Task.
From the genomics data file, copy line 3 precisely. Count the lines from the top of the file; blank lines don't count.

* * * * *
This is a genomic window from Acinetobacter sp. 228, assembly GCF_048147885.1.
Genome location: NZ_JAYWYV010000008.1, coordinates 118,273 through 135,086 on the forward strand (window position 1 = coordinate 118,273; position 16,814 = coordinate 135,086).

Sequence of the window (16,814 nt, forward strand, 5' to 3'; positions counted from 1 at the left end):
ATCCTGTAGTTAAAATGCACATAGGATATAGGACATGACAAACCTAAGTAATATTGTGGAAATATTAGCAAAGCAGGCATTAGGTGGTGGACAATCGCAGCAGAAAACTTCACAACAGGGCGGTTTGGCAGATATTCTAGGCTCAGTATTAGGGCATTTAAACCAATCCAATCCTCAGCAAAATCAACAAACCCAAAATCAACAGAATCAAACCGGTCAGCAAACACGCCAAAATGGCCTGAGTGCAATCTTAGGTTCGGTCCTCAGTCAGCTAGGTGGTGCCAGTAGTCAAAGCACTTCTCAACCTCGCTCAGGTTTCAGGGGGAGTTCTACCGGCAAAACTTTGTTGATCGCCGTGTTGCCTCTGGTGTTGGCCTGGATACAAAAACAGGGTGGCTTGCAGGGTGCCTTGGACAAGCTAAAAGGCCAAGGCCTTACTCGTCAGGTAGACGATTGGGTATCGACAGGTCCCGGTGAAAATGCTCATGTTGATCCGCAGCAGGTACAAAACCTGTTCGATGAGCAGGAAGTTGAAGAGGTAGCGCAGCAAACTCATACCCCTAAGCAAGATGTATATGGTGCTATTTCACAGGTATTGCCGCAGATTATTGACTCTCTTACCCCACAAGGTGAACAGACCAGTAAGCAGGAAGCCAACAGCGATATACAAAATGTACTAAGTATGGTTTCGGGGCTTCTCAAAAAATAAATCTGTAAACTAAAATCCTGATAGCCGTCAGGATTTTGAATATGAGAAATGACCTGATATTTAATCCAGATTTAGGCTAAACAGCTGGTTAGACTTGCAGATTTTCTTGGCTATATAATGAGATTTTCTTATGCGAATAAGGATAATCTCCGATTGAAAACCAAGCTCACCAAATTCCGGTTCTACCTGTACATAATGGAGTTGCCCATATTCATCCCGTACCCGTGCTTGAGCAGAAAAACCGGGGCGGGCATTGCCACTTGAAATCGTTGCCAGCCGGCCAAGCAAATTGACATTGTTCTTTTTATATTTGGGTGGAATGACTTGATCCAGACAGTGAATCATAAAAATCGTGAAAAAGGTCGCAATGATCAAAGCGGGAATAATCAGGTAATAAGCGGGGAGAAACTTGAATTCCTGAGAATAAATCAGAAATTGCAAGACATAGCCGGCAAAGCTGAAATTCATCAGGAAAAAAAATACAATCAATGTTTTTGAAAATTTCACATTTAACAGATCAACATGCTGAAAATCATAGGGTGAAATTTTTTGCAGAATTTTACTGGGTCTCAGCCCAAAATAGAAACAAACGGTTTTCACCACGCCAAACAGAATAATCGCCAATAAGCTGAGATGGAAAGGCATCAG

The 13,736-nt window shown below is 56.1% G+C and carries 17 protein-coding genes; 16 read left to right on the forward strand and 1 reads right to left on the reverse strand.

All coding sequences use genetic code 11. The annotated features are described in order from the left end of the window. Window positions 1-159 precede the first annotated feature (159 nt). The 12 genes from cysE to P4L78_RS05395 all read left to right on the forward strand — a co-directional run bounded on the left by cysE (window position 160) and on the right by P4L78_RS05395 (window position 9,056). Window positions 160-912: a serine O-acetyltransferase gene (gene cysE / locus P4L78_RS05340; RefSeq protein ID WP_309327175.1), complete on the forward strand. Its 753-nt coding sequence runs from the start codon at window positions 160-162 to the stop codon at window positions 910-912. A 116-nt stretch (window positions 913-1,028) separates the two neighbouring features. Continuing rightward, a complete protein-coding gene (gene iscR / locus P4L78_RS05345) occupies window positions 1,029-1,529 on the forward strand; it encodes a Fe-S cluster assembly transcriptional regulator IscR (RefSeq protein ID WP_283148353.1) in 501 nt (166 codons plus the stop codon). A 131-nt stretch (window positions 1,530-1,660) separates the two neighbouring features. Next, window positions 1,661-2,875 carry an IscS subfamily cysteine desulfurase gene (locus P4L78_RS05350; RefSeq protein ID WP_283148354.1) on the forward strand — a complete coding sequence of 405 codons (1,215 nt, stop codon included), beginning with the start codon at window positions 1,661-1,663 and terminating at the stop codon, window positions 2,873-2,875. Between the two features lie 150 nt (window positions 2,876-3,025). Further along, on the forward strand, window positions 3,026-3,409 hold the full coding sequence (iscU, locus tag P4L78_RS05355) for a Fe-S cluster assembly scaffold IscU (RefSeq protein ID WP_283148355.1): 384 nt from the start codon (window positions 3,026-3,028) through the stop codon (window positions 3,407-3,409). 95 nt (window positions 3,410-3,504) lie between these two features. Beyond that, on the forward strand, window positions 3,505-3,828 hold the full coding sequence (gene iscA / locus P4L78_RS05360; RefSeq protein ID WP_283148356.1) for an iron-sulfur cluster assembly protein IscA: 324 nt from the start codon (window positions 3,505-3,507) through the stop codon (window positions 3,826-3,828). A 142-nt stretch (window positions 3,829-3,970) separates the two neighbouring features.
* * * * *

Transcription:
Sequence of the window (16,814 nt, forward strand, 5' to 3'; positions counted from 1 at the left end):